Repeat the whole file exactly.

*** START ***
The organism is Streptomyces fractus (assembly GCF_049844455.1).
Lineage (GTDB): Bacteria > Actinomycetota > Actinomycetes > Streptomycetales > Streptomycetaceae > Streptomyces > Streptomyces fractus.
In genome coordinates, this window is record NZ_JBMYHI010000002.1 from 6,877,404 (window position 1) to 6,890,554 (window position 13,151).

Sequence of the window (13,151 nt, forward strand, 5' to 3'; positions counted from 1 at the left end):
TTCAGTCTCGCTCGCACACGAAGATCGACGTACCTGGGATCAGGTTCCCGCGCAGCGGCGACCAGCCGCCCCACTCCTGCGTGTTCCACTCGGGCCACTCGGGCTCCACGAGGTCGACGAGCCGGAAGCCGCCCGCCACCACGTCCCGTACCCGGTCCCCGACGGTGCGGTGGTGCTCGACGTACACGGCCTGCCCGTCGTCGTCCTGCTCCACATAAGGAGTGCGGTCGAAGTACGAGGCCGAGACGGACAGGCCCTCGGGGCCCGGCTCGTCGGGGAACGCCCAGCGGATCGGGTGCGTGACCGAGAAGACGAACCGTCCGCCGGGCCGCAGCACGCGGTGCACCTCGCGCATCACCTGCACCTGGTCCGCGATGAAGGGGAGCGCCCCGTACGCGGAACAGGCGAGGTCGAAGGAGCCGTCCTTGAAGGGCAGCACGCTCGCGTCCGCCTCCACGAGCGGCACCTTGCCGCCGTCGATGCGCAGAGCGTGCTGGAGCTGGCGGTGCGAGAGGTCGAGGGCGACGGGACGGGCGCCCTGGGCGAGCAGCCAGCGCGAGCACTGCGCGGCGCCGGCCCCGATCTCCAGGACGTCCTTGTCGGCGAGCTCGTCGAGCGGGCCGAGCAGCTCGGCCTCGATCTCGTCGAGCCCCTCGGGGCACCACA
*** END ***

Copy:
The organism is Streptomyces fractus (assembly GCF_049844455.1).
Lineage (GTDB): Bacteria > Actinomycetota > Actinomycetes > Streptomycetales > Streptomycetaceae > Streptomyces > Streptomyces fractus.
In genome coordinates, this window is record NZ_JBMYHI010000002.1 from 6,877,404 (window position 1) to 6,890,554 (window position 13,151).

Sequence of the window (13,151 nt, forward strand, 5' to 3'; positions counted from 1 at the left end):
TTCAGTCTCGCTCGCACACGAAGATCGACGTACCTGGGATCAGGTTCCCGCGCAGCGGCGACCAGCCGCCCCACTCCTGCGTGTTCCACTCGGGCCACTCGGGCTCCACGAGGTCGACGAGCCGGAAGCCGCCCGCCACCACGTCCCGTACCCGGTCCCCGACGGTGCGGTGGTGCTCGACGTACACGGCCTGCCCGTCGTCGTCCTGCTCCACATAAGGAGTGCGGTCGAAGTACGAGGCCGAGACGGACAGGCCCTCGGGGCCCGGCTCGTCGGGGAACGCCCAGCGGATCGGGTGCGTGACCGAGAAGACGAACCGTCCGCCGGGCCGCAGCACGCGGTGCACCTCGCGCATCACCTGCACCTGGTCCGCGATGAAGGGGAGCGCCCCGTACGCGGAACAGGCGAGGTCGAAGGAGCCGTCCTTGAAGGGCAGCACGCTCGCGTCCGCCTCCACGAGCGGCACCTTGCCGCCGTCGATGCGCAGAGCGTGCTGGAGCTGGCGGTGCGAGAGGTCGAGGGCGACGGGACGGGCGCCCTGGGCGAGCAGCCAGCGCGAGCACTGCGCGGCGCCGGCCCCGATCTCCAGGACGTCCTTGTCGGCGAGCTCGTCGAGCGGGCCGAGCAGCTCGGCCTCGATCTCGTCGAGCCCCTCGGGGCACCACA